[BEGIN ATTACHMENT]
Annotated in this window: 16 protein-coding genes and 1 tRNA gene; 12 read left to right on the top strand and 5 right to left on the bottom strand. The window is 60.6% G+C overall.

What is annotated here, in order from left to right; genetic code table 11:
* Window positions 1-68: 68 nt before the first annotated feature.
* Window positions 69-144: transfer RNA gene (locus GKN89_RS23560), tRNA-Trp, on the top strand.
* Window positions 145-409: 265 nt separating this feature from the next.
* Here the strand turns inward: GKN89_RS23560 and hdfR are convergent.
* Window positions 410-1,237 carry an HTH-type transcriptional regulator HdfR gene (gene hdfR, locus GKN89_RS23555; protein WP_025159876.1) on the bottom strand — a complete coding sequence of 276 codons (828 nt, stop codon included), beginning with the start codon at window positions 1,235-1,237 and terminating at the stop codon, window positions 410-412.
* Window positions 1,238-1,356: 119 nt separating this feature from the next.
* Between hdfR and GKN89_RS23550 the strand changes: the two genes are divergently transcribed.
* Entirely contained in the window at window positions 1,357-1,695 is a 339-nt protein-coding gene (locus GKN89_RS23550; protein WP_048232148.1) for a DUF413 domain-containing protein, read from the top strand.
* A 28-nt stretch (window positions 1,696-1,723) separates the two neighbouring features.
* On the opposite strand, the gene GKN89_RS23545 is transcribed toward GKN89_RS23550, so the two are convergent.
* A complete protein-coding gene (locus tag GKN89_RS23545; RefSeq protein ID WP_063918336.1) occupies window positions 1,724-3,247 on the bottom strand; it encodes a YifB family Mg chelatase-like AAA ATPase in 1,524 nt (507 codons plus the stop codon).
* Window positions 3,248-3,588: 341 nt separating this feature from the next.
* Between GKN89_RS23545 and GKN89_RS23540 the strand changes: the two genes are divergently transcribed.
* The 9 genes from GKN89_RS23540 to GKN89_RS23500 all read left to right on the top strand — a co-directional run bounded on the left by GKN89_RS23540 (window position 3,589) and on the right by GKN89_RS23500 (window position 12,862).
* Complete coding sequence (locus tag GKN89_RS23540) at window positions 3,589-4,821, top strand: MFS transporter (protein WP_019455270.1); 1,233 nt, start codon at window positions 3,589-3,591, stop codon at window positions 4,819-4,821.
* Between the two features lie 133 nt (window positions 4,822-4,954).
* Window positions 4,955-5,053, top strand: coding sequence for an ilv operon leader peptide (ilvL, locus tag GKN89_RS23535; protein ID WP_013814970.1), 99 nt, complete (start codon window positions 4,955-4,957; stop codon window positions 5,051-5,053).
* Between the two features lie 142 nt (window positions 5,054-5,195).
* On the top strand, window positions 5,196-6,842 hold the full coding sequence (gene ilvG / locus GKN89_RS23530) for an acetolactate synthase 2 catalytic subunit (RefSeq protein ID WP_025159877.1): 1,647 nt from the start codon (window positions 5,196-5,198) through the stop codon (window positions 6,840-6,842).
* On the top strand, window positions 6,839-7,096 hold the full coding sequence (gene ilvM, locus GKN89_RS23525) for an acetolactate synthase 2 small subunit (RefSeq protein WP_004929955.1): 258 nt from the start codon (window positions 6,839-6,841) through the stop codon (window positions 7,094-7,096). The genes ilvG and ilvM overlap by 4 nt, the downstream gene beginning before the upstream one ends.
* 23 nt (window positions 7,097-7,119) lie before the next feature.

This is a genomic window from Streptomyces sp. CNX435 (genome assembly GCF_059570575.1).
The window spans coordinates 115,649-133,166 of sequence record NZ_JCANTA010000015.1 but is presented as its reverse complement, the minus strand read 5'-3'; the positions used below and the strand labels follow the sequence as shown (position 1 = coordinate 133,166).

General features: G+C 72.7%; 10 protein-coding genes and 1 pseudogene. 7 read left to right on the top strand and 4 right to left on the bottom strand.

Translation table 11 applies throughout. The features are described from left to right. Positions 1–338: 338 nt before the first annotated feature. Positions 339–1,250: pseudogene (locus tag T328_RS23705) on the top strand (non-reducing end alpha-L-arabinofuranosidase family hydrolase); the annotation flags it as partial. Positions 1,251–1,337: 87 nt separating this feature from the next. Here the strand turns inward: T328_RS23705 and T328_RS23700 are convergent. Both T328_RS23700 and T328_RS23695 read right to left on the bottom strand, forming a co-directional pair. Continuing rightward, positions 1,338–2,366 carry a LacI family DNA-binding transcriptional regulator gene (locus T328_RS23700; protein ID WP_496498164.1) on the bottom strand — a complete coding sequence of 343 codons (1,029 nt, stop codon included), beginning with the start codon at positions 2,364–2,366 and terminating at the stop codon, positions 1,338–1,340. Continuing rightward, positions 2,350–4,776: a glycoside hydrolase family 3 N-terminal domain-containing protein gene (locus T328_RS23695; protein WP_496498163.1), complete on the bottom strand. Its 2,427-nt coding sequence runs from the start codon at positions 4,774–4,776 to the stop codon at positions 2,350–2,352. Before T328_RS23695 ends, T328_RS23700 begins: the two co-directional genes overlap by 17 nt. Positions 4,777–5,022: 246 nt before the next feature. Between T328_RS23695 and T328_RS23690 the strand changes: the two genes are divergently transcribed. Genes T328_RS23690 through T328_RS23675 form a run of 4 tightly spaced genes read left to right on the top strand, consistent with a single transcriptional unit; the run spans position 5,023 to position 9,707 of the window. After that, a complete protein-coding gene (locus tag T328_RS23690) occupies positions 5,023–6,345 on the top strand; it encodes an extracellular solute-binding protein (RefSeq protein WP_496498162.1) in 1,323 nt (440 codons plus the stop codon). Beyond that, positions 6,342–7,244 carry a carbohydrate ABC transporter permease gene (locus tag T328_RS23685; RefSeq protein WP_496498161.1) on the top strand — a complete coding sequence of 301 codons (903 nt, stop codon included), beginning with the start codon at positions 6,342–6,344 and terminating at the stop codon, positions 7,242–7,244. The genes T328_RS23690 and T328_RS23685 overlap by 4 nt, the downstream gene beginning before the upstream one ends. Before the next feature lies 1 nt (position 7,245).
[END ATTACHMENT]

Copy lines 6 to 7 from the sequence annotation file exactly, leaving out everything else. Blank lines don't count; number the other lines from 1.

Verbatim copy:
* Here the strand turns inward: GKN89_RS23560 and hdfR are convergent.
* Window positions 410-1,237 carry an HTH-type transcriptional regulator HdfR gene (gene hdfR, locus GKN89_RS23555; protein WP_025159876.1) on the bottom strand — a complete coding sequence of 276 codons (828 nt, stop codon included), beginning with the start codon at window positions 1,235-1,237 and terminating at the stop codon, window positions 410-412.